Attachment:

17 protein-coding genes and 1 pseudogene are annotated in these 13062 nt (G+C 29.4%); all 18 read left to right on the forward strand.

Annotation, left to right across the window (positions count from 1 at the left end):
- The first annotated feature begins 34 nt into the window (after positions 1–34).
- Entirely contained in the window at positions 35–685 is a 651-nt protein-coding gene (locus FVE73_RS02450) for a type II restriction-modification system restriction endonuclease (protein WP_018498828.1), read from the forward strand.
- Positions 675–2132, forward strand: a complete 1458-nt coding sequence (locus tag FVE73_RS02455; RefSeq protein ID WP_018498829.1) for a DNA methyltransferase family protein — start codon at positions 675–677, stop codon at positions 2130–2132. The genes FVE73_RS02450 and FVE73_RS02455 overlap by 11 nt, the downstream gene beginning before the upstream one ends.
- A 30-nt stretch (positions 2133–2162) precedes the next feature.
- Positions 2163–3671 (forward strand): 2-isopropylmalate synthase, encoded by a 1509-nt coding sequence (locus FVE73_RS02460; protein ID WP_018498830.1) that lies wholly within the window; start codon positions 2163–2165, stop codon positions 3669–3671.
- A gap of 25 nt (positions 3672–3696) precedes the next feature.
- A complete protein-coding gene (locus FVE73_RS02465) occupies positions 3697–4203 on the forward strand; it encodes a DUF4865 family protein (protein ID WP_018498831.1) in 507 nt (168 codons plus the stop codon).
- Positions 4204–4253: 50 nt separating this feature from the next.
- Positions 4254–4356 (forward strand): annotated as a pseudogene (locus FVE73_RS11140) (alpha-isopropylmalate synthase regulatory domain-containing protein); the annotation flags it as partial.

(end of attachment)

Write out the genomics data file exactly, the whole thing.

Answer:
17 protein-coding genes and 1 pseudogene are annotated in these 13062 nt (G+C 29.4%); all 18 read left to right on the forward strand.

Annotation, left to right across the window (positions count from 1 at the left end):
- The first annotated feature begins 34 nt into the window (after positions 1–34).
- Entirely contained in the window at positions 35–685 is a 651-nt protein-coding gene (locus FVE73_RS02450) for a type II restriction-modification system restriction endonuclease (protein WP_018498828.1), read from the forward strand.
- Positions 675–2132, forward strand: a complete 1458-nt coding sequence (locus tag FVE73_RS02455; RefSeq protein ID WP_018498829.1) for a DNA methyltransferase family protein — start codon at positions 675–677, stop codon at positions 2130–2132. The genes FVE73_RS02450 and FVE73_RS02455 overlap by 11 nt, the downstream gene beginning before the upstream one ends.
- A 30-nt stretch (positions 2133–2162) precedes the next feature.
- Positions 2163–3671 (forward strand): 2-isopropylmalate synthase, encoded by a 1509-nt coding sequence (locus FVE73_RS02460; protein ID WP_018498830.1) that lies wholly within the window; start codon positions 2163–2165, stop codon positions 3669–3671.
- A gap of 25 nt (positions 3672–3696) precedes the next feature.
- A complete protein-coding gene (locus FVE73_RS02465) occupies positions 3697–4203 on the forward strand; it encodes a DUF4865 family protein (protein ID WP_018498831.1) in 507 nt (168 codons plus the stop codon).
- Positions 4204–4253: 50 nt separating this feature from the next.
- Positions 4254–4356 (forward strand): annotated as a pseudogene (locus FVE73_RS11140) (alpha-isopropylmalate synthase regulatory domain-containing protein); the annotation flags it as partial.